The biggest news to come out of Quakecon 2018.
For fans who attended (or streamed) Bethesda’s convention, there was plenty of news revealed about upcoming highly-anticipated titles from the developer. For everyone else, we’ve got you covered.
Bethesda Has Not Completely Broken Up With Steam
Although Fallout 76 for PC will release on its own platform rather than Steam, this doesn’t mean Bethesda is completely cutting off ties with Valve, the publisher revealed in an interview with IGN.
So, are they just on a break?
Bethesda’s Pete Hines clarified the statement.
“We did not announce ‘all future Bethesda games will not be on Steam,’” Hines said. “That is not what we said. We said ‘this game will be available exclusively on Bethesda.net.’”
Hines, however, could not say for sure if Doom Eternal would launch on Steam or not.
“We haven’t decided on anything else, this is specific to Fallout 76 given the kind of game it is— it’s an online, ongoing game,” Hines stated. “[Doom Eternal] may or may not, but it hasn’t been decided on anything else yet.”
It was previously announced that Fallout 76 wouldn’t release on Steam so that Bethesda could continue a direct relationship with players (and let’s be honest, probably their wallets, too). The developer also wants full control over the game, instead of having to deal with issues through Steam, so that it can provide “the best experience and service to our customers”. Hines states the best way to accomplish this “is to be dealing with them directly, and not through someone else.”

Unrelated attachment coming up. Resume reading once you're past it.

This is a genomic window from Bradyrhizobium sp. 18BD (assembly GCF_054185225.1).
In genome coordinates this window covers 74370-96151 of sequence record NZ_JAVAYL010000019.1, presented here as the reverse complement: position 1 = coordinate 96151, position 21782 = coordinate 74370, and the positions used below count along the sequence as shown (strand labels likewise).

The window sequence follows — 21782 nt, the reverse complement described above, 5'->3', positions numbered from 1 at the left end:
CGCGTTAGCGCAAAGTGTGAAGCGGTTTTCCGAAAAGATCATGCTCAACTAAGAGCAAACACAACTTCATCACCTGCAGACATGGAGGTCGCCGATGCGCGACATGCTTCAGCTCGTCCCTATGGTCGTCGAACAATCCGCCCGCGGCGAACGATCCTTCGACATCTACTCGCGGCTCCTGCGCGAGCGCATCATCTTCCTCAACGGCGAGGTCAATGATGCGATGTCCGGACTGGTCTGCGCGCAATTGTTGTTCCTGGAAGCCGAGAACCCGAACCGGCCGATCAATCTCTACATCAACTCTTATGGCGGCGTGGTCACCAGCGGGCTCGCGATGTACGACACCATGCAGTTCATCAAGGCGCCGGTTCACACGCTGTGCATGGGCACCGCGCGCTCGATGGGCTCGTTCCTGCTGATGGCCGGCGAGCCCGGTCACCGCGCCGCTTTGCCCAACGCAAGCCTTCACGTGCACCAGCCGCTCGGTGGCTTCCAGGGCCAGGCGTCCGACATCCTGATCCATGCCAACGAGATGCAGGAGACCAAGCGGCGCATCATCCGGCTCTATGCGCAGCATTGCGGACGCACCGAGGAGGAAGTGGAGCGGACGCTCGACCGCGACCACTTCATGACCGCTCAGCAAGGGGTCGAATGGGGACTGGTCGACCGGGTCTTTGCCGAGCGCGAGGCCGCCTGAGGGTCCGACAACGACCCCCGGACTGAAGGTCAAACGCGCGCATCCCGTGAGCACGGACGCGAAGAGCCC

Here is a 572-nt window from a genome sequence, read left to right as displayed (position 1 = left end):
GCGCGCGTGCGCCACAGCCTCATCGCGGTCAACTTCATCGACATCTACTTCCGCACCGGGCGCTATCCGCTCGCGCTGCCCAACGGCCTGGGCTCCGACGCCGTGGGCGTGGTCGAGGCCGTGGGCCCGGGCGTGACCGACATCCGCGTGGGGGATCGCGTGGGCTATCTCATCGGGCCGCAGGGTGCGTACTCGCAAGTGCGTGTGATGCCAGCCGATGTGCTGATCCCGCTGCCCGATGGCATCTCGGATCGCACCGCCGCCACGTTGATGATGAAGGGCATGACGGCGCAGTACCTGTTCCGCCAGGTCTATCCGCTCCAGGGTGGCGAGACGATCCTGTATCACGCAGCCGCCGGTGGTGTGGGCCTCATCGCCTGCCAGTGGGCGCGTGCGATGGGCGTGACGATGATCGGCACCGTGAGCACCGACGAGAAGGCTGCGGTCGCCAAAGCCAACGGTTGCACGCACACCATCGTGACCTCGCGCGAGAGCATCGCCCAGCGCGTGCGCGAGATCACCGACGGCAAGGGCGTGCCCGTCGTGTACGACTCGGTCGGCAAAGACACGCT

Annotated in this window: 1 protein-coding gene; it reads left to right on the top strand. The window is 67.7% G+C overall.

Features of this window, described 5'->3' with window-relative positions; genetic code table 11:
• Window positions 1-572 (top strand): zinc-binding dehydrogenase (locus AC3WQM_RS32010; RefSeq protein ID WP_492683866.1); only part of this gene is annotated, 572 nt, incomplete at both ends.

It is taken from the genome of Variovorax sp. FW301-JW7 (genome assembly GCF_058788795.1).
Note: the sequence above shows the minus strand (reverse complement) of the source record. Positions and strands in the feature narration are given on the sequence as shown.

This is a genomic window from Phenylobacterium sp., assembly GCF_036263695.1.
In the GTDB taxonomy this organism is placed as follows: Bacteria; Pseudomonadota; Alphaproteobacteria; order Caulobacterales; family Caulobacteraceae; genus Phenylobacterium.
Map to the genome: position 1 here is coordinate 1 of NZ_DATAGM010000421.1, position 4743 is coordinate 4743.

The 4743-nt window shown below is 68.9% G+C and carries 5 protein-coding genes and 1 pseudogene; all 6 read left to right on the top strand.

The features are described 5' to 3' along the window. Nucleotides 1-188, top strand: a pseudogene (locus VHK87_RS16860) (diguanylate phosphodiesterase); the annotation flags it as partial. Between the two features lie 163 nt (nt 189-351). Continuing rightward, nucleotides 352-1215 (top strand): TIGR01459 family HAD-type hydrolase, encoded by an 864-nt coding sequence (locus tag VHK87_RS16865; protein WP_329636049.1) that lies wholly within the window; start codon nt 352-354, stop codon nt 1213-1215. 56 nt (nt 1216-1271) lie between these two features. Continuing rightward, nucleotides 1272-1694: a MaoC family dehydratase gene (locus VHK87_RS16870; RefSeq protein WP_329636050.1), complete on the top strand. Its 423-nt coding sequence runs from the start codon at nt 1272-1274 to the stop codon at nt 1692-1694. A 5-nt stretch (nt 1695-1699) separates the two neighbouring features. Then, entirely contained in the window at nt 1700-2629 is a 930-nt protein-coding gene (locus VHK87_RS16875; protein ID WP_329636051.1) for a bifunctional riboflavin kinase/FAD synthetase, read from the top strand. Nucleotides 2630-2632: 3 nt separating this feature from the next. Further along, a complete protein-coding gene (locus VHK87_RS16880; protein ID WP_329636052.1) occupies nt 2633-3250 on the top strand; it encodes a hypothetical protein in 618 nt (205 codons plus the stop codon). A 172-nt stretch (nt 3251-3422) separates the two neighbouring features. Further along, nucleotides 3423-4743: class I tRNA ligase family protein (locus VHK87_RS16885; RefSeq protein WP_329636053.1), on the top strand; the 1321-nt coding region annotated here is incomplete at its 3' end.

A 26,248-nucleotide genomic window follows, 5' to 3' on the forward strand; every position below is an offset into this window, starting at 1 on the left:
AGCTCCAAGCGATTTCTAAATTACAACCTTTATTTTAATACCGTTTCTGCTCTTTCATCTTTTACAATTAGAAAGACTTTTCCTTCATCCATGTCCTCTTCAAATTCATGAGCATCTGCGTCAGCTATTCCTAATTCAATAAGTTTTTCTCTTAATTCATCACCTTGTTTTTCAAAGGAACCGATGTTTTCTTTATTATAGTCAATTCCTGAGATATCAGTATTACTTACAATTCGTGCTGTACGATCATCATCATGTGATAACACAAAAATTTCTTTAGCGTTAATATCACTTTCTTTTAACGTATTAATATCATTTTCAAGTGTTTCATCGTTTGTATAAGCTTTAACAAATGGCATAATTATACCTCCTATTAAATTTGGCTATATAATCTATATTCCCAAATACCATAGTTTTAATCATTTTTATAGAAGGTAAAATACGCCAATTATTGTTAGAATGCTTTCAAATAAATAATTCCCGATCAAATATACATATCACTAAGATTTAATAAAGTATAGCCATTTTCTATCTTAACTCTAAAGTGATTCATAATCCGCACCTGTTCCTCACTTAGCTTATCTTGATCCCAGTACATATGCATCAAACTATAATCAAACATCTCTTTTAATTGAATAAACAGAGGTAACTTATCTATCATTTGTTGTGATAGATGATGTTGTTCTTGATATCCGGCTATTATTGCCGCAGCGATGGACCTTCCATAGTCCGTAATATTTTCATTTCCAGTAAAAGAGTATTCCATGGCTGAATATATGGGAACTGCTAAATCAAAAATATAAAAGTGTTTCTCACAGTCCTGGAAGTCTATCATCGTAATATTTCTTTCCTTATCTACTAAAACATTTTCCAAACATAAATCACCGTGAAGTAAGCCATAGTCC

It’s unclear at this point if Bethesda will release the new Fallout on Steam at some point after its November launch.
Fallout 76 Will Treat Griefers in a Very Meta—and Satisfying— Way
Fallout 76 is going to play differently from previous entries in the series, in large part because of the implementation of online play, according to a report from Variety.
Game director Todd Howard talked about some of these changes at QuakeCon.
“People who come to the office and play it, at first they’re like, ‘This is the Fallout I know and love,' ” said Howard. “I’d say 80% of it probably is the Fallout that everyone is used to, and the other 20% is really different.”
Part of the 20% that’s changing is the transition from traditional non-playable characters to having the world filled with other, actual players.
One unique aspect is having players that grief, meaning those that purposefully annoy or harass other players, get marked as “wanted murderers” in-game; other players will then pursue these griefers.
“We turn the assholes into interesting content,” Howard explained. “They appear on your map as a red star. Everybody sees them and they have a bounty on their head. That bounty comes out of their own caps, and they can’t see the other players on the map. We had this idea, like, ‘Let’s make them interesting content.’ When anybody murders somebody when we’re playing in the office, everyone sees it on the map and it is awesome.”
Bethesda is also making changes to how certain functions work in a multiplayer environment, such as the player progression system. For example, just because a player develops a strong Charisma attribute does not mean they can persuade other players to behave as they wish, as they could have with an NPC.